According to Senator Marco Rubio from Florida, the world’s largest management and consulting firm McKinsey & Co. “appears to have lied” in regards to its connections with the Chinese government.
Rubio said McKinsey executives told him and his staff in July last year that it had not worked with the Chinese government or its affiliates. According to Rubio, company executives from McKinsey had also repeated Rubio’s assertion in a Zoom call with advisers in March.
Now, a court document, however, reveals the firm acknowledging that it had “commercial connections” to the Chinese government through its work with state-owned companies. The document from September 2020 is a bankruptcy case involving the offshore drilling firm Valaris, in which McKinsey applied to act as an adviser.
Rubio had previously demanded more transparency from the firm, asking it to provide detailed information on its dwellings in China and how it prevents conflicts of interest between its consulting work for the U.S. government and for clients with close ties to the Chinese Communist Party (CCP).
McKinsey has carried out sensitive consulting work for the Pentagon and U.S. intelligence agencies while also performing work for enterprises in China that have openly backed the Chinese military. The company’s work in China has drawn growing scrutiny from lawmakers, who claim it poses risks to national security.
Rubio: McKinsey & Company ‘cannot be trusted’
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In a letter addressed to McKinsey’s global managing partner Bob Sternfels on Dec. 17, Rubio expresses anger over the firm’s activities in China and “feeling misled” about the previous communications his office had with the company.
“It has come to my attention that McKinsey & Company appears to have lied to me and my staff on multiple occasions regarding McKinsey’s relationship with the Chinese Communist Party (CCP) and the Chinese government,” Rubio wrote.
“It is increasingly clear that McKinsey & Company cannot be trusted to continue working on behalf of the United States government, including our Intelligence Community.”
The letter also highlights specific connections between Mckinsey and Chinese companies linked to supporting China’s military buildup. “The bankruptcy court filing also describes numerous other questionable ‘client connections’ that McKinsey failed to acknowledge to my staff and I in the past, including China Construction Bank, China Resources Holdings Company Limited, China Petroleum & Chemical Corporation, and many others,” adding that, “As you well know, any dealings with the Chinese government are necessarily dealings with the [Chinese Communist Party] CCP.”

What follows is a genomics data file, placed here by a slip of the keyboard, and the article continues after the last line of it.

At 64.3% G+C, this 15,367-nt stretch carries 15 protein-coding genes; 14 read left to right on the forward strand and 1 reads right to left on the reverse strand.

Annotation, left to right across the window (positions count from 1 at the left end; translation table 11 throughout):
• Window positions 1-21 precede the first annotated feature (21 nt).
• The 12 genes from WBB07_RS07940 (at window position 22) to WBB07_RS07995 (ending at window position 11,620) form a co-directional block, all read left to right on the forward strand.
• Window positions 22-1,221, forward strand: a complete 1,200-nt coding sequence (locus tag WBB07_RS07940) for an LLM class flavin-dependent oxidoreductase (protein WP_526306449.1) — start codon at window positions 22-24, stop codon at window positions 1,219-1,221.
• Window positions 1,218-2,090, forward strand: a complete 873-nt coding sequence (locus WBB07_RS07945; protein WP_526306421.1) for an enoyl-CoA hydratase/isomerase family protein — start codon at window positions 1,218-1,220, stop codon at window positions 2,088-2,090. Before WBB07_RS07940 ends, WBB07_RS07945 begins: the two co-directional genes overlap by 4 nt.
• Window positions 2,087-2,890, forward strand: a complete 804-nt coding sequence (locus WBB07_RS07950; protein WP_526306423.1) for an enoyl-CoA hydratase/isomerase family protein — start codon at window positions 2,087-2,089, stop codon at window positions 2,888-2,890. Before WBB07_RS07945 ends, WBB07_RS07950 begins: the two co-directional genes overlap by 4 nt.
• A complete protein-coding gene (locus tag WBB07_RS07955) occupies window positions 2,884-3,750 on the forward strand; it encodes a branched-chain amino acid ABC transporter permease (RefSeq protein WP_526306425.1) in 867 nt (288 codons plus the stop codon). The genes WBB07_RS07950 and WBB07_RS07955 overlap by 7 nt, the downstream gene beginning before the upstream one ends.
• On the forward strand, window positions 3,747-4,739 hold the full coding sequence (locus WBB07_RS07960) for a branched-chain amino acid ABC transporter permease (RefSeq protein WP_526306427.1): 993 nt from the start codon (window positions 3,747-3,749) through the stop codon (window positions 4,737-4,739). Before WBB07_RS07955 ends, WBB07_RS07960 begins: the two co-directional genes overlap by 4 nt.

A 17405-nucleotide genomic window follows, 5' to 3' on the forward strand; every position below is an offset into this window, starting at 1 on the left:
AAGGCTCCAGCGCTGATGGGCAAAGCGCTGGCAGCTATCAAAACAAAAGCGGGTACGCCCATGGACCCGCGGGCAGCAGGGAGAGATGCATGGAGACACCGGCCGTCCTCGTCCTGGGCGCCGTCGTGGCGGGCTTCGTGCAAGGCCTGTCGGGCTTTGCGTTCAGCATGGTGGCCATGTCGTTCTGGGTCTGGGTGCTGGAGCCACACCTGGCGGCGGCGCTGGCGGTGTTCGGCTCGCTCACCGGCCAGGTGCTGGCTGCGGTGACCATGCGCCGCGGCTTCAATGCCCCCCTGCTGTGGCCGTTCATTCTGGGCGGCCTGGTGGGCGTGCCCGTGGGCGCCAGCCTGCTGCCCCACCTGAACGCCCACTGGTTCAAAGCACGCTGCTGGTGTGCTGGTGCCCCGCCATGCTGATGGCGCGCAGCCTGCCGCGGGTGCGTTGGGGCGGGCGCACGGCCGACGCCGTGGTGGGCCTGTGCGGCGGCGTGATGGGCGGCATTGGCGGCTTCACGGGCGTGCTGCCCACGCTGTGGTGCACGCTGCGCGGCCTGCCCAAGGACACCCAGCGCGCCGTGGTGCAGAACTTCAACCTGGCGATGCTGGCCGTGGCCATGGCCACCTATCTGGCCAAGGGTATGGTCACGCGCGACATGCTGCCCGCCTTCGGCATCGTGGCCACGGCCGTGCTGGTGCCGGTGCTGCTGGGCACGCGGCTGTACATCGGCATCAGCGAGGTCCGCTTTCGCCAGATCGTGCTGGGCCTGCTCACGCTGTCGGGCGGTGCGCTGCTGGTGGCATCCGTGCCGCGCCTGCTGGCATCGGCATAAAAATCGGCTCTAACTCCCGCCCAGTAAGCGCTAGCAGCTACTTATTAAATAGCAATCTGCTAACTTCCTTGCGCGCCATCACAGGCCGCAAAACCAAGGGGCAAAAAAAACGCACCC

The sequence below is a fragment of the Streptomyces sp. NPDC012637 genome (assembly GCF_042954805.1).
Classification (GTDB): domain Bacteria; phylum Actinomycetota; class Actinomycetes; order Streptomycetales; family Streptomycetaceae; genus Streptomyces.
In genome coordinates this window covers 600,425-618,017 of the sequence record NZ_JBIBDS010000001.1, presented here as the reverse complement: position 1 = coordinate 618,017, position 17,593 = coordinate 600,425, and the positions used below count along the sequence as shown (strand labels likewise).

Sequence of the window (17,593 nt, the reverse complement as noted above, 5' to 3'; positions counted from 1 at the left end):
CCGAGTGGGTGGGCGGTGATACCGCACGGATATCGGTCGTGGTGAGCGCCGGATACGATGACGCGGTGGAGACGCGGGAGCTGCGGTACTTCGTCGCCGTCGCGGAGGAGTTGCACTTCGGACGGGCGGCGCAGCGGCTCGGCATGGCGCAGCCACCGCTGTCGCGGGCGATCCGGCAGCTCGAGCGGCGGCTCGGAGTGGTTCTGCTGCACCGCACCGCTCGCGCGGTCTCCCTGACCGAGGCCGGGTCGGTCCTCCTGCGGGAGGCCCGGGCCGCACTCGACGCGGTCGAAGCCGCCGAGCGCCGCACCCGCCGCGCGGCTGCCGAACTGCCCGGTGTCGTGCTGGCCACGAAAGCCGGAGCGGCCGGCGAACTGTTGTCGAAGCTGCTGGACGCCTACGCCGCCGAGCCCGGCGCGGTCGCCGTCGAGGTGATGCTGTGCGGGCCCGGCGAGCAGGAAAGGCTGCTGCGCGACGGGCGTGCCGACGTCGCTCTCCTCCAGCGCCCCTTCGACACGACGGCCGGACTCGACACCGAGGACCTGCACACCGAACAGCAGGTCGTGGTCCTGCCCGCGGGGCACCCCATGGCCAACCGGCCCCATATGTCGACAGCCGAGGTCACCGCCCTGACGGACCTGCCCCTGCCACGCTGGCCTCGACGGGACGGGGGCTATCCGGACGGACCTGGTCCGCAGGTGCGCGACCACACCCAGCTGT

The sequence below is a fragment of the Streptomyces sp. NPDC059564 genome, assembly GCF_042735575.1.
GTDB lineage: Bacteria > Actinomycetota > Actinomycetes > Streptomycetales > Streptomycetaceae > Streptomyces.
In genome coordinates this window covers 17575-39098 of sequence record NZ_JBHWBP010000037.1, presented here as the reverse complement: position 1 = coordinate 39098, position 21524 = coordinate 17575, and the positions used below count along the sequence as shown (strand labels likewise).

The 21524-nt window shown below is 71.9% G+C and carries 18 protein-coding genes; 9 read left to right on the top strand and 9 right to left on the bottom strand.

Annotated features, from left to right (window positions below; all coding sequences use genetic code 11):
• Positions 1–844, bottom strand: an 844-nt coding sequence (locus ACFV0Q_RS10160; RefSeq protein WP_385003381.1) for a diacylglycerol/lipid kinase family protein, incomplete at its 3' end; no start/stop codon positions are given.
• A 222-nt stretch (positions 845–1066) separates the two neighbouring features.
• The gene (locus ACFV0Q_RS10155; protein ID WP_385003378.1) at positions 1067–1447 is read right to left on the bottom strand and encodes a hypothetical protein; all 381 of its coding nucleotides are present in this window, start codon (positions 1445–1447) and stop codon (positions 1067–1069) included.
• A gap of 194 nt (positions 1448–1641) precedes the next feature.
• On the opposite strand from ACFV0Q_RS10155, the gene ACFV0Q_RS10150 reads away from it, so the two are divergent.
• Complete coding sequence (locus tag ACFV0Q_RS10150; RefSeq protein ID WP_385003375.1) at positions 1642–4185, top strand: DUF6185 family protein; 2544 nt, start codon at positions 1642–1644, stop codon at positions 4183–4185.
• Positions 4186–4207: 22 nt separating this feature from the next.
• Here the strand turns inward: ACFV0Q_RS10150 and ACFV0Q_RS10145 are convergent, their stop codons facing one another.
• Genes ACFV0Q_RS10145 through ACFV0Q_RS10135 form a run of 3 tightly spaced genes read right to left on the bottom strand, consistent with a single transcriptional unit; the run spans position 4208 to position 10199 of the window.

Analysts have noted that Chinese state-owned enterprises like the ones McKinsey has worked with have clear links to the CCP and have seen its officials embedded within the top layers of leadership.
McKinsey denies wrongdoing
A spokesperson for the firm said that McKinsey did not perform work for the Chinese central government and only provided advice to provincial and local offices. It also added that previous correspondence with Rubio’s office had made all this information clear.
“We have been consistent and transparent in all of our communications with Sen. Rubio’s office,” the spokesperson said. In its July 2020 letter with Rubio, McKinsey acknowledged having worked on small projects with local and provincial governments related to “economic zones, urban planning and real estate.”
The disclosure in the bankruptcy case “reflects an accurate description of client service that includes local and provincial government, and is entirely consistent with the type of work we communicated openly about with the Senator’s office,” the source added. “In no way does it refer to work for the Central Government, Communist Party of China or the Central Military Commission of China, none of which are clients of McKinsey, and to our knowledge, have never been clients of McKinsey.”
The bankruptcy disclosure for Valaris cites McKinsey referring to the “Chinese government” but does not specify whether the client is part of a provincial or central government.
According to Liz Hilton Segel, managing partner for McKinsey’s North America operations, the company’s policy prohibits work with political parties or government bodies.
“We do not serve political parties anywhere in the world,” Hilton Segel said and repeated that “to our knowledge, [neither the Chinese Communist Party nor the Chinese government] has ever been a client of McKinsey.”